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Using biomechanics to investigate the effect of VR on eye vergence system
journal contributionposted on 2019-11-01, 00:00 authored by J Iskander, Mohammed Hossny, Saeid NahavandiSaeid Nahavandi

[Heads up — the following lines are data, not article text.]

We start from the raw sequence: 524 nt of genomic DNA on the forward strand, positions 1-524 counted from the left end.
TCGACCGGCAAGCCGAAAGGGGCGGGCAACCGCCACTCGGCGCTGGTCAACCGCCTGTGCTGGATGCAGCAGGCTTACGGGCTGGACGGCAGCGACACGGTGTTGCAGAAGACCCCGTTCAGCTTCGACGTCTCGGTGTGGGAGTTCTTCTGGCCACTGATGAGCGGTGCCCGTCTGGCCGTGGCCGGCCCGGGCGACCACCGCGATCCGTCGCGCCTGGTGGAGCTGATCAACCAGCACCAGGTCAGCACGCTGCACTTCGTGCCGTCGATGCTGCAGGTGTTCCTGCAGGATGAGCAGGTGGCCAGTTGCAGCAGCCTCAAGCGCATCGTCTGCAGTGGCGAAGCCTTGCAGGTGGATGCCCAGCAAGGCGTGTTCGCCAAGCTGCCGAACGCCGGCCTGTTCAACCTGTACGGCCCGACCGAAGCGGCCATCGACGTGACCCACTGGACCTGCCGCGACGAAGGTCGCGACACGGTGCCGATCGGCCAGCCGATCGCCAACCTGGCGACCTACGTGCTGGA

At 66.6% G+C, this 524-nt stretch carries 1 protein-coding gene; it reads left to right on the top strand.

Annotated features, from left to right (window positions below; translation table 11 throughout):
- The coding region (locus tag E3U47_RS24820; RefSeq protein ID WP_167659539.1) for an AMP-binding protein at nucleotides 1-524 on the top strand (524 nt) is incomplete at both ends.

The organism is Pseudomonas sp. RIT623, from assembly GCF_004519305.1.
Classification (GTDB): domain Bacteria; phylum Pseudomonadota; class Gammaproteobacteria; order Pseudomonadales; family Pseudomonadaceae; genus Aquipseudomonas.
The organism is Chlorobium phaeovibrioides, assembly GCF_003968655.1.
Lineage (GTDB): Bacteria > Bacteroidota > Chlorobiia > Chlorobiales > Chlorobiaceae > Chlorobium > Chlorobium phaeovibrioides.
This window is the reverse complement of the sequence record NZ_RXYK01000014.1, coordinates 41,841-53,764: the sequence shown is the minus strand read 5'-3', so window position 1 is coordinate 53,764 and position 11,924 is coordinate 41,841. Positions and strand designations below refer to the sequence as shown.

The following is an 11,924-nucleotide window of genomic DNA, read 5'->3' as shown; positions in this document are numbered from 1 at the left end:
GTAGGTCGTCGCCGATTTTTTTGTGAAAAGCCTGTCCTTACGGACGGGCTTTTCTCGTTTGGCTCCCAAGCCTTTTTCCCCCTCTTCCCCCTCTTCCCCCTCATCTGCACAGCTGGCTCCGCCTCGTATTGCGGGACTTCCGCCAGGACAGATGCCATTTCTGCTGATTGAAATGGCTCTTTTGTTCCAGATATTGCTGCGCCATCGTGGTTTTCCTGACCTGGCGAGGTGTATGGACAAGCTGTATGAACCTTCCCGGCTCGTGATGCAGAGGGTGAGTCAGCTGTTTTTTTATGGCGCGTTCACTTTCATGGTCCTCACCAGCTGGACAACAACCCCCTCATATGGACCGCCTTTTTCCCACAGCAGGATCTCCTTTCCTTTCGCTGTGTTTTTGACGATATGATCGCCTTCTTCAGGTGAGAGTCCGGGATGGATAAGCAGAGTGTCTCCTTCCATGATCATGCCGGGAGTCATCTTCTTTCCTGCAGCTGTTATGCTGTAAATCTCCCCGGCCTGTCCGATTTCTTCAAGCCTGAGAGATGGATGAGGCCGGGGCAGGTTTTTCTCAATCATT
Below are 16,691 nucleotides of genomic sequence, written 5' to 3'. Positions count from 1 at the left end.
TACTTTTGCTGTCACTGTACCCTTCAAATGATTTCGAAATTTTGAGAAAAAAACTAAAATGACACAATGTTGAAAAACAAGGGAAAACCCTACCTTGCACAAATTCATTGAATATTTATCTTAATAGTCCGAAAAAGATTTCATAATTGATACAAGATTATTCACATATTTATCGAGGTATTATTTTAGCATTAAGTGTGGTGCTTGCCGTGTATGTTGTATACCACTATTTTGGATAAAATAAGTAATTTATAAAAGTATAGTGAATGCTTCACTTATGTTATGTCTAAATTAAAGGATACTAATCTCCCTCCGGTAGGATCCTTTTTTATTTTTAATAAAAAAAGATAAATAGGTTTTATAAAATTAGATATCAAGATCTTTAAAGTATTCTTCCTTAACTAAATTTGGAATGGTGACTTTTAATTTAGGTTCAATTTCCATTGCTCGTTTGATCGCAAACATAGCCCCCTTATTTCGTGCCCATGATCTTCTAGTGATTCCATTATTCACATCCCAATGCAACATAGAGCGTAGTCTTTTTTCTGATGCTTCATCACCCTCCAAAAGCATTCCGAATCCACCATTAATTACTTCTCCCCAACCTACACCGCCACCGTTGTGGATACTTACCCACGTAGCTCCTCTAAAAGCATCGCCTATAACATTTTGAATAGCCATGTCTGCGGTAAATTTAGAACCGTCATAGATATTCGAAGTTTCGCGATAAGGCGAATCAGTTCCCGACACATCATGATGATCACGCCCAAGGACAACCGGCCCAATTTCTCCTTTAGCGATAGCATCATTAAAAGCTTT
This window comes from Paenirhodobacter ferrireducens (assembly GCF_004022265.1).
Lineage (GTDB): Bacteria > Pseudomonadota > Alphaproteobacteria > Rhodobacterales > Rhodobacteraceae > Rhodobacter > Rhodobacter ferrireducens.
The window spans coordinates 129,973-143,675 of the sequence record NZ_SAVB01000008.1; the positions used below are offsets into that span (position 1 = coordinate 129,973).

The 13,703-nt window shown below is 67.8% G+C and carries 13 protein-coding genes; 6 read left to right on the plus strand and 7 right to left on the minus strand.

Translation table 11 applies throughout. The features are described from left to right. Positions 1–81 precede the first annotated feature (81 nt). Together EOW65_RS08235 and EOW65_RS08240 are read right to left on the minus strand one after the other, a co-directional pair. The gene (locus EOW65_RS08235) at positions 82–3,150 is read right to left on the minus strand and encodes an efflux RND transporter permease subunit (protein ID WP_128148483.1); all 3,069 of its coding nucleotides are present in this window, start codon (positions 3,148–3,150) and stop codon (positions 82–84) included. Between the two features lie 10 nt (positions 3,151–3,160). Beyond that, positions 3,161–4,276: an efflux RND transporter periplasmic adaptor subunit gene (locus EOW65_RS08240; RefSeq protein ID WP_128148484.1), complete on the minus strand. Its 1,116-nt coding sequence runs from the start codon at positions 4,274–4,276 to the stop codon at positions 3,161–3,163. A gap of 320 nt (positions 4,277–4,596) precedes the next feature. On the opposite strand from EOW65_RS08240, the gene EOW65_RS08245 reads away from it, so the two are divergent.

Vergence-accommodation conflict (VAC) is the main contributor to visual fatigue during immersion in virtual environments. Many studies have investigated the effects of VAC using 3D displays and expensive complex apparatus and setup to create natural and conflicting viewing conditions. However, a limited number of studies targeted virtual environments simulated using modern consumer-grade VR headsets. Our main objective, in this work, is to test how the modern VR headsets (VR simulated depth) could affect our vergence system, in addition to investigating the effect of the simulated depth on the eye-gaze performance. The virtual scenario used included a common virtual object (a cube) in a simple virtual environment with no constraints placed on the head and neck movement of the subjects. We used ocular biomechanics and eye tracking to compare between vergence angles in matching (ideal) and conflicting (real) viewing conditions. Real vergence angle during immersion was significantly higher than ideal vergence angle and exhibited higher variability which leads to incorrect depth cues that affects depth perception and also leads to visual fatigue for prolonged virtual experiences. Additionally, we found that as the simulated depth increases, the ability of users to manipulate virtual objects with their eyes decreases, thus, decreasing the possibilities of interaction through eye gaze. The biomechanics model used here can be further extended to study muscular activity of eye muscles during immersion. It presents an efficient and flexible assessment tool for virtual environments.